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Pulling out the stops

Patriots halted Chiefs' run game

KANSAS CITY, Mo. -- The statistics are too overwhelming to ignore: NFL teams that allow a 100-yard-plus rusher have a lousy winning percentage. In Week 11, teams that allowed a 100-yard rusher went 3-7.

It is no small coincidence that once the Patriots were able to stop Kansas City's Derrick Blaylock, the replacement for the injured Priest Holmes Monday night, they found themselves in control of the game. New England went on to post a 27-19 win, improving to 9-1.

Why? The Chiefs became one-dimensional, while the Patriots had running back Corey Dillon producing well, although he fell 2 yards short of having his sixth 100-yard game (the Patriots are 5-0 in those games).

While Kansas City's Trent Green, who threw for 381 yards, made some connections against the Patriot zone defenses, the burden of pulling off the upset fell all on his shoulders, and he couldn't do it.

Green exploited some of the inexperienced members of the Patriots' defensive backfield, most notably Earthwind Moreland, who twice was burned for touchdowns. But Green wasn't helped when veteran receivers Eddie Kennison and Johnnie Morton had balls clang off their hands in key moments.

The Patriots held Blaylock to 58 yards and the Chiefs to 64, about 100 fewer than they were averaging.

New England did so without even having to use safety Rodney Harrison up on the line; he spent most of his time trying to slow down tight end Tony Gonzalez, sometimes as part of double coverage.

Slowing the Chiefs' running game had another benefit: It helped quiet a stadium in which the fans can be among the loudest in the country, making for a horror show for opposing teams.

After practicing with crowd noise piped in, the Patriots knew what to expect.

"The guys up front did an unbelievable job." said Harrison. "We had set out to control things up front, and against that offensive line, what a job our guys did."

If any offensive line should have given the Patriots all they could handle, it would have been this one. It's a line filled with Pro Bowlers and future Hall of Famers, but Richard Seymour, Ty Warren, Jarvis Green, Vince Wilfork, and Keith Traylor never allowed them, and thus the run game, to get momentum.

Warren might have had his best game as a Patriot, with seven tackles, two sacks, and numerous appearances in the Chiefs' backfield.

Early in the season and in their only loss this season, against Pittsburgh, there was concern expressed about the Patriots stopping the run. Do they have a stout run defense after all?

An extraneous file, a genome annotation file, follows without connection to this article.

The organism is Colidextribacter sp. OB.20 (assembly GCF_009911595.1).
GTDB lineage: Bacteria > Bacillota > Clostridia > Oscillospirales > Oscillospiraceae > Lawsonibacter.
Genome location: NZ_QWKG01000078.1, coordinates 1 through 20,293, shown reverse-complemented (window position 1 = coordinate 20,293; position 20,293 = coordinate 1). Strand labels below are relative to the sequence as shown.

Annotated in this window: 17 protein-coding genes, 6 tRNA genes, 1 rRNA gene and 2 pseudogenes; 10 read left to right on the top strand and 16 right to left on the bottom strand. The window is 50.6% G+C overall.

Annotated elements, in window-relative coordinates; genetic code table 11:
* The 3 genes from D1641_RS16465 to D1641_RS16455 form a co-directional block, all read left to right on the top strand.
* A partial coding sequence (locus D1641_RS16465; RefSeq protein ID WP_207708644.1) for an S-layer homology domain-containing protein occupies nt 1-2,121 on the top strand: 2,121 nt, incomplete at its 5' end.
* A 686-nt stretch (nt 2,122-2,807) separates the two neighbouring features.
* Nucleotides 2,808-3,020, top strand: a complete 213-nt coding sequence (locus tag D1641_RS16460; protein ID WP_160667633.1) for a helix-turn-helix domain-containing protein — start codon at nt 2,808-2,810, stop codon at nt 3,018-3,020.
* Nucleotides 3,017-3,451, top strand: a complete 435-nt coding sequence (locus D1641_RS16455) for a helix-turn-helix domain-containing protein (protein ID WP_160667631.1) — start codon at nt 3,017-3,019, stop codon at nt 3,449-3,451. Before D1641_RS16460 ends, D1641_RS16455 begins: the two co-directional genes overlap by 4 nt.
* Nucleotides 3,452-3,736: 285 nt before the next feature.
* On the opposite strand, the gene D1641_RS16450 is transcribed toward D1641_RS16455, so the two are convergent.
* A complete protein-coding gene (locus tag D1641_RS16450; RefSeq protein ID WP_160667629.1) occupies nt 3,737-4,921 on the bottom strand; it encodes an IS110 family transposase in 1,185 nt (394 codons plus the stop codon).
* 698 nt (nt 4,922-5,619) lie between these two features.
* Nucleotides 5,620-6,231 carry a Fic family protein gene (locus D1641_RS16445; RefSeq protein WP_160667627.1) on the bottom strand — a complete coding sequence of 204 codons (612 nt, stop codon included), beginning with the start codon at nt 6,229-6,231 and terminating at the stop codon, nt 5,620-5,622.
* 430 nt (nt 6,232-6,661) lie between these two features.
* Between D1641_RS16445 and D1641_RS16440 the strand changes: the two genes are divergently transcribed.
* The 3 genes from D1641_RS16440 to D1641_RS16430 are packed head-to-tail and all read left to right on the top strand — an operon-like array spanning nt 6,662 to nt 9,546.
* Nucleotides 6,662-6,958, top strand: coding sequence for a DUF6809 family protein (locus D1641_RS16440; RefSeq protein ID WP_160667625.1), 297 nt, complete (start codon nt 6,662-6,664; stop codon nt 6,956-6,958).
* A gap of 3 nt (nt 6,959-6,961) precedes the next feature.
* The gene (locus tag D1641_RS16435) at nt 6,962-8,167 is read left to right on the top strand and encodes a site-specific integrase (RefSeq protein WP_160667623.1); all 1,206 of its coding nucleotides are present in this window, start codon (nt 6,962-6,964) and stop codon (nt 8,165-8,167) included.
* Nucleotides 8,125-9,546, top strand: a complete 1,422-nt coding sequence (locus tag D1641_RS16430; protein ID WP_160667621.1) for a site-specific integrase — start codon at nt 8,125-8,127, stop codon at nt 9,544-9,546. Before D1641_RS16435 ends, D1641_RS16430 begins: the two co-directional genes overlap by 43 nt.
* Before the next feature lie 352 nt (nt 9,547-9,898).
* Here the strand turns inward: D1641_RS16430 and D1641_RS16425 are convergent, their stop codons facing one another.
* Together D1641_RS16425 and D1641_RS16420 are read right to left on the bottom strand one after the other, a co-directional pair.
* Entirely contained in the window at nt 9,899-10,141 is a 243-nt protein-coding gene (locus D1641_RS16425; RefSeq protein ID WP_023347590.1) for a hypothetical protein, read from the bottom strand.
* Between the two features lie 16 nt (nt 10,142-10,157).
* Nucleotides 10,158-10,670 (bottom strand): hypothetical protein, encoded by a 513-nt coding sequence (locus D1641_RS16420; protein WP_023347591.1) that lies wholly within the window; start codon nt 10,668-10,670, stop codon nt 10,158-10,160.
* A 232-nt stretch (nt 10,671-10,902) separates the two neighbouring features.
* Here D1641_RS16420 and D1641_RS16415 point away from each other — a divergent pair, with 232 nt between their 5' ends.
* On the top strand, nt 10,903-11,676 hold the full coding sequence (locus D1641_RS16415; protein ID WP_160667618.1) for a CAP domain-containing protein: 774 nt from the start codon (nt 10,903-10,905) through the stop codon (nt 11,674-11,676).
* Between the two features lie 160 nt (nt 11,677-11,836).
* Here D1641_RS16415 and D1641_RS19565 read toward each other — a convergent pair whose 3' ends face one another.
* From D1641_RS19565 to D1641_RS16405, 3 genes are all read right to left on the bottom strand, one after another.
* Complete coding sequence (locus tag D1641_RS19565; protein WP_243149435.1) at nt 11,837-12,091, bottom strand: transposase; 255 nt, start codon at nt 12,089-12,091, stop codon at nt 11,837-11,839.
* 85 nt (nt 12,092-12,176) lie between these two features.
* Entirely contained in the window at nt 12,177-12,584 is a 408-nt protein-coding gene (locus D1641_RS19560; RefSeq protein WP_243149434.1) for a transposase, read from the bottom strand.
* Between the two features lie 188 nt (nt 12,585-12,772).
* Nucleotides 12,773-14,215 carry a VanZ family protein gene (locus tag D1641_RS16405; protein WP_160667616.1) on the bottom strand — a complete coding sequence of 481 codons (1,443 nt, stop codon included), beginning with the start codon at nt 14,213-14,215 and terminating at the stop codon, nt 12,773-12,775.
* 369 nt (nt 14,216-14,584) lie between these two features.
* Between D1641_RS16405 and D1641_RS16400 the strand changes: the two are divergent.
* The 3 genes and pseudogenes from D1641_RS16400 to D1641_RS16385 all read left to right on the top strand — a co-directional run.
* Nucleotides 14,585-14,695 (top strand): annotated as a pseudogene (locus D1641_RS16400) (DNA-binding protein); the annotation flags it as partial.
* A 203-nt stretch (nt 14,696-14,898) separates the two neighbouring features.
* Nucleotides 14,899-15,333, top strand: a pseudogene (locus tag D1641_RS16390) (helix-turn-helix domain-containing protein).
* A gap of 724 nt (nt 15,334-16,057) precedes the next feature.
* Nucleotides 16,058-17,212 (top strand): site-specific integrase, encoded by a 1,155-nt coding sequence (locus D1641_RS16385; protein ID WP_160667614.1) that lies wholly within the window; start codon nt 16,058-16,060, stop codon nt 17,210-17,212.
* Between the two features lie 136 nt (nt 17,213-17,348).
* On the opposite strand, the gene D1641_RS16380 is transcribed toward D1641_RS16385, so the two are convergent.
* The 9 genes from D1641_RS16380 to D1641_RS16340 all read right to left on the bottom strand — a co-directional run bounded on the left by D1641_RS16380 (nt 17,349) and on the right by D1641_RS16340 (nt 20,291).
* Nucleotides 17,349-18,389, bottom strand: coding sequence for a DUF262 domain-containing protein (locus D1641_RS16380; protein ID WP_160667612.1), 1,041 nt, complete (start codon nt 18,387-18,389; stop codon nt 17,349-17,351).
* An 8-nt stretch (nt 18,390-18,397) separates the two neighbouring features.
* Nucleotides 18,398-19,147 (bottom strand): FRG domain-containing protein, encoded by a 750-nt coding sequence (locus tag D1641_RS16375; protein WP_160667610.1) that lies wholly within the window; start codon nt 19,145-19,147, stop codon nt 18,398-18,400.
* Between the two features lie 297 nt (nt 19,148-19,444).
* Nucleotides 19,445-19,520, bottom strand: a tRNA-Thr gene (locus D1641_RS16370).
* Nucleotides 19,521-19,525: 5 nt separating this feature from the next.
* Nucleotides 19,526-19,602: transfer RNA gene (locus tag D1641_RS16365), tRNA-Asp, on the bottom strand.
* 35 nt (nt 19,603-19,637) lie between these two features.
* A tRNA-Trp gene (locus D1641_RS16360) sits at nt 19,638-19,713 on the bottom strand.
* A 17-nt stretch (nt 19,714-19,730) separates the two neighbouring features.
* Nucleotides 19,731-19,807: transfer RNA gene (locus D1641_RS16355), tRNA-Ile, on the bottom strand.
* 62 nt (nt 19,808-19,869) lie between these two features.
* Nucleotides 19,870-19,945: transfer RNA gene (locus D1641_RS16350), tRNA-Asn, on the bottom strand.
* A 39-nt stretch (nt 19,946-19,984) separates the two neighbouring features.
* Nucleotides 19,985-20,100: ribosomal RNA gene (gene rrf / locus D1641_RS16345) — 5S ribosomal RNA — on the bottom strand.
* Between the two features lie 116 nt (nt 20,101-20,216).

"There were times out there where I'd fight my way over to make a play and the guy had already been wrapped up. I can't tell you how many times that happened," linebacker Ted Johnson said.

The Chiefs had 20 running plays, five for first downs. Blaylock had only one negative play, but it was a big one, on third and 1 at the Patriot 5-yard line in the third quarter.

He was stuffed by Tedy Bruschi for a loss of a yard, which forced the Chiefs into a field goal to make it 17-13, when the game could have been tied.

The Patriots allowed nothing up the middle, and once the Chiefs started to run around end in the second half, they did better. But by that time it was basically time to start passing to get back into the game.

Green probably described what the Patriots did best when he said, "Their defense. I don't think they do anything really complex. They don't do anything that confusing. They just play solid and they have discipline. They stay in their lanes."

Indeed, their filling of gaps seemed to be a theme as to why the Patriots were able to stop the run so well. Johnson spoke of that after the game. Seymour noted that the Patriots played fundamentally sound and didn't allow the slightest crack for Blaylock to run through.

"We came into this not wanting to give up anything up the middle," Johnson said. "To be a good defense, you have to stop the run. If we didn't do that, it would have been a long night because they can put up points in a hurry. But once we were able to stop them on the ground, they became predictable, and that's what we want to do every week. I think we did a good job of that against Buffalo and St. Louis."

Is this defense good enough to stop the run?

"Good enough to win games," Johnson said.

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